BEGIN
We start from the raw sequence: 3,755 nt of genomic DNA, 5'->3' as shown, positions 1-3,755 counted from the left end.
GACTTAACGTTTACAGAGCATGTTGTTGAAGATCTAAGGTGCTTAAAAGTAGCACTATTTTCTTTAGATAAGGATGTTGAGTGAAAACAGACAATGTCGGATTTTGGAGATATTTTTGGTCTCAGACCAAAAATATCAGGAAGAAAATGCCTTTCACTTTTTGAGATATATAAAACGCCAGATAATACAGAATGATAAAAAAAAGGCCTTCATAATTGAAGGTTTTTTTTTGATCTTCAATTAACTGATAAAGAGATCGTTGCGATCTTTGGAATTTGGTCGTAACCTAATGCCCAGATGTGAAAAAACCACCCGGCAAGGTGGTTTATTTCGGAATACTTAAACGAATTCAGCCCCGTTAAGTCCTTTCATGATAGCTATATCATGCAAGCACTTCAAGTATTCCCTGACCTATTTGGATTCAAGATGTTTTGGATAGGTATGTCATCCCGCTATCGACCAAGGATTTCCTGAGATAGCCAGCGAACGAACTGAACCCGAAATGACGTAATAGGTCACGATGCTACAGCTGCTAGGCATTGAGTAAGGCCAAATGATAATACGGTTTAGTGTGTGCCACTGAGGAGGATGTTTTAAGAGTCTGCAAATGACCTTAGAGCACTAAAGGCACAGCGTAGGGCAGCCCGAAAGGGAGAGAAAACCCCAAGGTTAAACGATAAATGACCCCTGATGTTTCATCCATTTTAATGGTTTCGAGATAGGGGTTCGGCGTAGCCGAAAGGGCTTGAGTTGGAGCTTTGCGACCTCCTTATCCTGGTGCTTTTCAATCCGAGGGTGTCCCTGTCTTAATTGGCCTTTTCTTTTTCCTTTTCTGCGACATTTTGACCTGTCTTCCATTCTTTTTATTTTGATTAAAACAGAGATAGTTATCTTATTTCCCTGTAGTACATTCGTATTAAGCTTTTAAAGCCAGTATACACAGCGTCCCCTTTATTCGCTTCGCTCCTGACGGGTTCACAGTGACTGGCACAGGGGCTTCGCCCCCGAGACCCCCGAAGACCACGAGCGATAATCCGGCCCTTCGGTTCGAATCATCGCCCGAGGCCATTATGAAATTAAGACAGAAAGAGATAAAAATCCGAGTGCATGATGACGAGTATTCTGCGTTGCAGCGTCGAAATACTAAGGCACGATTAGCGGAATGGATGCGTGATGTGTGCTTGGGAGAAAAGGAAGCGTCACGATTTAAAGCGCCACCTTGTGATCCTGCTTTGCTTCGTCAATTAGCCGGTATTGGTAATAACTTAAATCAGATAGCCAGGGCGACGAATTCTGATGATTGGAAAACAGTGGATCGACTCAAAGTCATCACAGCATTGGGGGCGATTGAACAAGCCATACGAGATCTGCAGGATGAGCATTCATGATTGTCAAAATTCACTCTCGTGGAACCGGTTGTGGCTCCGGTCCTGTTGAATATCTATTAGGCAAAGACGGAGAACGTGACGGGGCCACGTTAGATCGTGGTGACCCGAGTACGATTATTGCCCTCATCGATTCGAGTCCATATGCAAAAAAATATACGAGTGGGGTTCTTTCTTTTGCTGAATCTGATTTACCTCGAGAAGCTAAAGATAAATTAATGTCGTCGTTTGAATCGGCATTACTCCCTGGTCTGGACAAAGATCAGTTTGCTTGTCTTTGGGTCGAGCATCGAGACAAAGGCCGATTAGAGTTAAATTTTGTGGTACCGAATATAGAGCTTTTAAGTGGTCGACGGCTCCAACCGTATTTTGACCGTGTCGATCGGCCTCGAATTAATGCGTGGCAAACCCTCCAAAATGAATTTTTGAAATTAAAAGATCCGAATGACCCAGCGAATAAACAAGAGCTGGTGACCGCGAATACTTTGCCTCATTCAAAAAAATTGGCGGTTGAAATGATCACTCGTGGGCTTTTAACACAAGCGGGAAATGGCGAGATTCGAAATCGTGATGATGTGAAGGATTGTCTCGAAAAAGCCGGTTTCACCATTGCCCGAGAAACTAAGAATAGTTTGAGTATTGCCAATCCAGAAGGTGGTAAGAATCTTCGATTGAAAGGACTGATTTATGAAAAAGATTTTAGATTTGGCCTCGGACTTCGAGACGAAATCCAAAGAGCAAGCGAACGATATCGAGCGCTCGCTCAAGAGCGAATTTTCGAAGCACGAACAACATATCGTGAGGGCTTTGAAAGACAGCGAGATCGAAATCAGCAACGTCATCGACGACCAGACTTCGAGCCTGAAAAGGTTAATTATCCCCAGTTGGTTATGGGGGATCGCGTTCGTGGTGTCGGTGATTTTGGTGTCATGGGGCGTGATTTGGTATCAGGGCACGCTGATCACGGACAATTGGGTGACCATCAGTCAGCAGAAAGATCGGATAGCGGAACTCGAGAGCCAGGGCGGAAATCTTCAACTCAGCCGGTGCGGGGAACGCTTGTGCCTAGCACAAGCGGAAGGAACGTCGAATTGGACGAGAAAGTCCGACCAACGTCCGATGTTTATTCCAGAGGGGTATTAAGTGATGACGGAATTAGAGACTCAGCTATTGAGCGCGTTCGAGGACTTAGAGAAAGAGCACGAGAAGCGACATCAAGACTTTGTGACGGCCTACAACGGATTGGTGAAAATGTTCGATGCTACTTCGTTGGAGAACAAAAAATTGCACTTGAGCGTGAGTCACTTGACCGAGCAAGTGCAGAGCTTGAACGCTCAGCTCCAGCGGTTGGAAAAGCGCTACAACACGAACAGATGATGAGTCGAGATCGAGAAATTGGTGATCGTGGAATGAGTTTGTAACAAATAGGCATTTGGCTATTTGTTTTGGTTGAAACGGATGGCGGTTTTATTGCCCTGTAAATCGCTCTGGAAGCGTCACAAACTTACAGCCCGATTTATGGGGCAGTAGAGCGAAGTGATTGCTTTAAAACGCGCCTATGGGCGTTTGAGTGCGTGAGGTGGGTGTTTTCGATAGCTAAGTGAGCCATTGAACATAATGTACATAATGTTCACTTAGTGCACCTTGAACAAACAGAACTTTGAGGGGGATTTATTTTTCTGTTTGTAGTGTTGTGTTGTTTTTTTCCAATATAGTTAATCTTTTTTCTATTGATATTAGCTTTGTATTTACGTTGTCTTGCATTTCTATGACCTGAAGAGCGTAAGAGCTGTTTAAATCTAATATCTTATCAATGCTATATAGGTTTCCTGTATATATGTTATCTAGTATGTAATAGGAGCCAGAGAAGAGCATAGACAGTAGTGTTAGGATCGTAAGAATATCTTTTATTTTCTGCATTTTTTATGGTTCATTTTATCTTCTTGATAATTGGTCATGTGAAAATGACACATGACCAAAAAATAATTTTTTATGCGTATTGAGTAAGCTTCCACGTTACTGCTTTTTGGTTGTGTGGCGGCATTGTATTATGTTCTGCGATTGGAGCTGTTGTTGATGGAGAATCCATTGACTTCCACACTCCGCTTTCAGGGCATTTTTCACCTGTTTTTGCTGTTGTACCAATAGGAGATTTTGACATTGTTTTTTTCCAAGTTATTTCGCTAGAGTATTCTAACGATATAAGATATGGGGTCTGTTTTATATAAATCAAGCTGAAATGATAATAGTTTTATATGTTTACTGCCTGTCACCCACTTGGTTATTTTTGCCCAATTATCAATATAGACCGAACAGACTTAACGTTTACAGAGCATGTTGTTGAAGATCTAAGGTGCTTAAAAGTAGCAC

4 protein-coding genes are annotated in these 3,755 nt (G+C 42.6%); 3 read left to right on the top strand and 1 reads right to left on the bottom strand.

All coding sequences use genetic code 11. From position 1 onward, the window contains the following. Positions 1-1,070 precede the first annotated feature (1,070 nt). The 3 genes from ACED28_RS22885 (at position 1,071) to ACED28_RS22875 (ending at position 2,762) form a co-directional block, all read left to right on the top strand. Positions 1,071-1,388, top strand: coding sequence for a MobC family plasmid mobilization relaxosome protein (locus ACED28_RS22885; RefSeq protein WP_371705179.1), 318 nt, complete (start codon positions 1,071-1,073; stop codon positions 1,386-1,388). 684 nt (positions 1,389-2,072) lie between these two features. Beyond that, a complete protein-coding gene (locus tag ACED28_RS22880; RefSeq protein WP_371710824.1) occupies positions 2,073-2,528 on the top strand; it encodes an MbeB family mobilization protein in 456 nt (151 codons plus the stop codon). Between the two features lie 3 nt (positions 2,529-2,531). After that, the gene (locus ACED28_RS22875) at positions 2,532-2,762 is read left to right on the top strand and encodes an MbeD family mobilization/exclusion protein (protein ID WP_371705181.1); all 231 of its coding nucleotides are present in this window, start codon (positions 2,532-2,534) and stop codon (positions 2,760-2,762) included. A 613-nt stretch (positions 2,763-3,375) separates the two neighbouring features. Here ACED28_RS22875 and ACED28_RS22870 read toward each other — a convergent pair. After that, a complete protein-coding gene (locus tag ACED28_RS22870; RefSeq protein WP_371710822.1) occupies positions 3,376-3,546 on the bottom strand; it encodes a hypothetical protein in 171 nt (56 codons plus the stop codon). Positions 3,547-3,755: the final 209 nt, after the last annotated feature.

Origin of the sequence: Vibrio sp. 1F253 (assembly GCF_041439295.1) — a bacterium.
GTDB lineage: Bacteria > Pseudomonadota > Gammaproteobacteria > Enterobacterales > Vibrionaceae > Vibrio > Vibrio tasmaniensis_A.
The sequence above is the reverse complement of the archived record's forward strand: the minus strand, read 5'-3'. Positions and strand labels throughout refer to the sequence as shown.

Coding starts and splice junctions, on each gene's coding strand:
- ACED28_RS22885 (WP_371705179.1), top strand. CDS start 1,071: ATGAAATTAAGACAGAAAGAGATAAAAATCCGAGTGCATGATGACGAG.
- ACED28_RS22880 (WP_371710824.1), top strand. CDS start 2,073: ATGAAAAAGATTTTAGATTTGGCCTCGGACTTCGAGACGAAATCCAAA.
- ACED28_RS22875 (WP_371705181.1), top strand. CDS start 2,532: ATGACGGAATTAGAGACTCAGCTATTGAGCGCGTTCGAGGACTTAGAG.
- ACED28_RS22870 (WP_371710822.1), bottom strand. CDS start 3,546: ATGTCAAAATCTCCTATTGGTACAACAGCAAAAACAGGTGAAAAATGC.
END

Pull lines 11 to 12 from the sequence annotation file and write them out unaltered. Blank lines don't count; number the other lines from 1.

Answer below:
- ACED28_RS22875 (WP_371705181.1), top strand. CDS start 2,532: ATGACGGAATTAGAGACTCAGCTATTGAGCGCGTTCGAGGACTTAGAG.
- ACED28_RS22870 (WP_371710822.1), bottom strand. CDS start 3,546: ATGTCAAAATCTCCTATTGGTACAACAGCAAAAACAGGTGAAAAATGC.